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The power key is on the left, along with the hybrid SIM slot. The headset socket is located on top, while the micro-USB port is placed at the bottom. The control placement is slightly different on the Idol 4 though, which has its SIM slots placed on the right. What’s common though, is a round metal button placed in the middle of the right spine, looking suspiciously like the power key used by Sony on its Xperia smartphones. On the Alcatel Idol 4s and Idol 4, this button is called the Boom Key, and can be programmed to do different tasks depending on the app you’re using.

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The Boom Key is, in fact, another key highlight of the new Idol duo, and gets its own head under device settings where you can set it up. A double press of this key when the phone’s on standby captures a photo, while a long press takes burst shots. It can also be set to capture screenshots instead, or launch any app of your choosing. When you’re on the home screen, pressing this button displays live weather animations. And when you’re on a call, the Boom Key supposedly enhances voice clarity and loudness.

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The aptly-named Boom Key has more tricks up its sleeve. While in the gallery, you can press the button to create a photo collage. While viewing videos, the key applies fun effects to the video playback. In the music app, a press of the Boom Key activates ‘Boom effects’, enhancing the audio output and making it sound richer. It even works while gaming – boosting your speed if you’re playing Asphalt Overdrive.

Speaking about music, the built-in music player app is also quite nifty. When you switch the phone’s orientation to landscape, the music app displays a pair of LP disks, and you can use this funky-looking interface to play two tracks simultaneously. Switch to manual mode, and you can even spin the virtual disks individually, much like a DJ turntable, and figure out if you’ve got some mixing skills of your own.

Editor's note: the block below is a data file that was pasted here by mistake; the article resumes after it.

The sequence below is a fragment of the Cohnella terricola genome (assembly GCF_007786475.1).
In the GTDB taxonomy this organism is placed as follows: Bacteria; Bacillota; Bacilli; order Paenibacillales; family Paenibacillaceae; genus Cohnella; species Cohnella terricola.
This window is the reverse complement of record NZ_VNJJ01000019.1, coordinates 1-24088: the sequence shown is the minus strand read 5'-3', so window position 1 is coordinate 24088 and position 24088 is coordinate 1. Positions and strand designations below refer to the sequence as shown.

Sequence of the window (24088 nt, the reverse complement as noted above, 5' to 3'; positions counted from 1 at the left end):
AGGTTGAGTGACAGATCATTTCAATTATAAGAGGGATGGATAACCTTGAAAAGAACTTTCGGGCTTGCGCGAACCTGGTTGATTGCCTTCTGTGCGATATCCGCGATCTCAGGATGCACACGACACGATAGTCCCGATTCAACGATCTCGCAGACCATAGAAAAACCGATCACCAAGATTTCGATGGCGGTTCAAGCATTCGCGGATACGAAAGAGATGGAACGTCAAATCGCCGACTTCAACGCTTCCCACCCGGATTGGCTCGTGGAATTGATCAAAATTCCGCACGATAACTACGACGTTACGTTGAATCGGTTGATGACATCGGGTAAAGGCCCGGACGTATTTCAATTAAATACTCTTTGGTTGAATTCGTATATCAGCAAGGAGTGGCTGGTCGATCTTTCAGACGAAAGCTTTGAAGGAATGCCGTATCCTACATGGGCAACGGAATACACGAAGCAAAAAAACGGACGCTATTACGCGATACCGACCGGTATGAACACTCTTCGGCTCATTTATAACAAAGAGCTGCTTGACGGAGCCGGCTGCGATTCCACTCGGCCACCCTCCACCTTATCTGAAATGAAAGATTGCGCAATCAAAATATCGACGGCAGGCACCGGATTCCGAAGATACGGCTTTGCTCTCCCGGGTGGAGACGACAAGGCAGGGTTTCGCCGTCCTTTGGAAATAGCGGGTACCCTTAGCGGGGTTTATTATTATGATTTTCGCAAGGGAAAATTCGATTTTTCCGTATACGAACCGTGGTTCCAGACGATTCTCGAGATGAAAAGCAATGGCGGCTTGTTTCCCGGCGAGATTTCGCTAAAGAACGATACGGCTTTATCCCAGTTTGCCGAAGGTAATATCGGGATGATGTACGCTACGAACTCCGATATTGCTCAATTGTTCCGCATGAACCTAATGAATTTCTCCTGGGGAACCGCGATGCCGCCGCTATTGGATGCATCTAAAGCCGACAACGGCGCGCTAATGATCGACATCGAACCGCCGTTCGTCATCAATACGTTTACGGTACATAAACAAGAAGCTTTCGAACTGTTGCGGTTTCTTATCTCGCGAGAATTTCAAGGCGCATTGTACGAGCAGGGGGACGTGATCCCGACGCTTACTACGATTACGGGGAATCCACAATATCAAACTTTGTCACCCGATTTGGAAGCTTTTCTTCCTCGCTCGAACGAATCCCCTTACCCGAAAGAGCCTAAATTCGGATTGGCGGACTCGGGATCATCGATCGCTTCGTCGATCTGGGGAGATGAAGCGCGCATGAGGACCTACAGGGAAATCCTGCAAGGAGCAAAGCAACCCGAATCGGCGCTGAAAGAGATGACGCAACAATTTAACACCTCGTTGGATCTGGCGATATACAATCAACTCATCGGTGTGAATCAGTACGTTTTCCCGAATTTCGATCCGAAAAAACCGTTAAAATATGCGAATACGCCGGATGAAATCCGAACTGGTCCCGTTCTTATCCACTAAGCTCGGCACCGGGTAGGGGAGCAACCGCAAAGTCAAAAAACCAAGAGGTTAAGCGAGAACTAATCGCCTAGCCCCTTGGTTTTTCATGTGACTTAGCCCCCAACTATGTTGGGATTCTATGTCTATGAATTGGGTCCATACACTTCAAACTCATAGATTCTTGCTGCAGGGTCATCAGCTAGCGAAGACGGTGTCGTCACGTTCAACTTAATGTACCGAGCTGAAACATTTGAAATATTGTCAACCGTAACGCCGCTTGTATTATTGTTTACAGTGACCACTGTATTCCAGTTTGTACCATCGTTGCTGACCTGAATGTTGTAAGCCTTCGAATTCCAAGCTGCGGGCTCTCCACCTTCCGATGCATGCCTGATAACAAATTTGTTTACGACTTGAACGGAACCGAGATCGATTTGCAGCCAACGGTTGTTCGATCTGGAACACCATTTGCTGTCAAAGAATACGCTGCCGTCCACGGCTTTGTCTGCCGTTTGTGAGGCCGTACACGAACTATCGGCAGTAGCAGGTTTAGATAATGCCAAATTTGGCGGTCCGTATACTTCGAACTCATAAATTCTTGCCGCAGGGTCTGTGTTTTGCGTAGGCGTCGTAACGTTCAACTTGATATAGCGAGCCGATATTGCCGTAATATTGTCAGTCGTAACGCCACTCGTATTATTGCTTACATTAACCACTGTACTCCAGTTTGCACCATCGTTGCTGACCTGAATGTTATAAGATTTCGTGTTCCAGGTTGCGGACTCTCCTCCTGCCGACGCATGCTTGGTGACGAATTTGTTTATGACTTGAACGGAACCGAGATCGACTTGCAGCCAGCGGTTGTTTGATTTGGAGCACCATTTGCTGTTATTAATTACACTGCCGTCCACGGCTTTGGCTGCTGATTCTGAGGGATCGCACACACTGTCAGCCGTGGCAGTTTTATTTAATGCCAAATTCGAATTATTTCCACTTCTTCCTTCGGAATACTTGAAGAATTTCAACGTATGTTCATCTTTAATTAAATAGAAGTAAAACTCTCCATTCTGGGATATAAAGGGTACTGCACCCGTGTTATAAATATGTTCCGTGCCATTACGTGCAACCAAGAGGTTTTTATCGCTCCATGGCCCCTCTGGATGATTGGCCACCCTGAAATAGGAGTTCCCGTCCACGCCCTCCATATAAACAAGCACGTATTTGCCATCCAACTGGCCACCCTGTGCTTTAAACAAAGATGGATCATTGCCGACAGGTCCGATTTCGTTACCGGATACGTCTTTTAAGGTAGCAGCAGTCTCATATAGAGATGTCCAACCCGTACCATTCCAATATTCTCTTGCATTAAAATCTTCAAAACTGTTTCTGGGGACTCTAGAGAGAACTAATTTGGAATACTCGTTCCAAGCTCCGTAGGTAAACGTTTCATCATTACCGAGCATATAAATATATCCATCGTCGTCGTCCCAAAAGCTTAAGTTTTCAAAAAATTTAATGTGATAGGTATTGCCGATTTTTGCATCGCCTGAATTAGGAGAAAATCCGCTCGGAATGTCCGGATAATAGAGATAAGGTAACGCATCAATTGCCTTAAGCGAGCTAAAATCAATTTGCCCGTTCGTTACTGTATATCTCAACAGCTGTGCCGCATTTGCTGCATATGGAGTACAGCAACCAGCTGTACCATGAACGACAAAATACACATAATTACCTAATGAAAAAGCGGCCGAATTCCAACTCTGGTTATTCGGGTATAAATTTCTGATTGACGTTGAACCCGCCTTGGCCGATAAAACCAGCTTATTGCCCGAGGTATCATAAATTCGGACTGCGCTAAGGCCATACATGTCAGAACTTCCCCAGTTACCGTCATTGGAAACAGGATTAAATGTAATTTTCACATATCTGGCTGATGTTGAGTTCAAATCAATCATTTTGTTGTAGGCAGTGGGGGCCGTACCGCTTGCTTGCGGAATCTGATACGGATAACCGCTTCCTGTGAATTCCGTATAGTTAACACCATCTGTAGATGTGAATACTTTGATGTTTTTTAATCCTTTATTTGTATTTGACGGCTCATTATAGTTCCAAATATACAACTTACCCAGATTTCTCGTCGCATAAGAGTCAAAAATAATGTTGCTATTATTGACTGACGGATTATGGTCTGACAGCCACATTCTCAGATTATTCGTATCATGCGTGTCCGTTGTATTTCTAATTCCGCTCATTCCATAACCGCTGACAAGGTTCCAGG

As far as the platform is concerned, the Idol 4s and Idol 4 run a near stock version of Android Marshmallow, with skinned icons that don’t do much change the experience. There are a few more features hidden under settings though, and these include support for gestures such as double tap to wake, screen off gestures, a glove mode, the VR mode we mentioned previously, and the ability to launch the camera straight from standby by double pressing the power key. Another interesting feature is labelled Touchless UI, and one of its tricks is to blur the wallpaper when you bring the tip of your finger near the screen – you don’t even need to touch the display for this work. As you can imagine, we had fun playing with the Idol 4s and its vast and impressive assortment of features. The QHD screen looked gorgeous, and the phone was zippy enough during our time with it. Alcatel hasn’t very aggressive in India, and we’re aren’t really sure when it plans to bring the new Idol smartphones to India, if at all. This is a shame, because both the Idol 4 and 4s look quite special, and thanks to everything they bring with them, could get love from prospective buyers in India if priced right.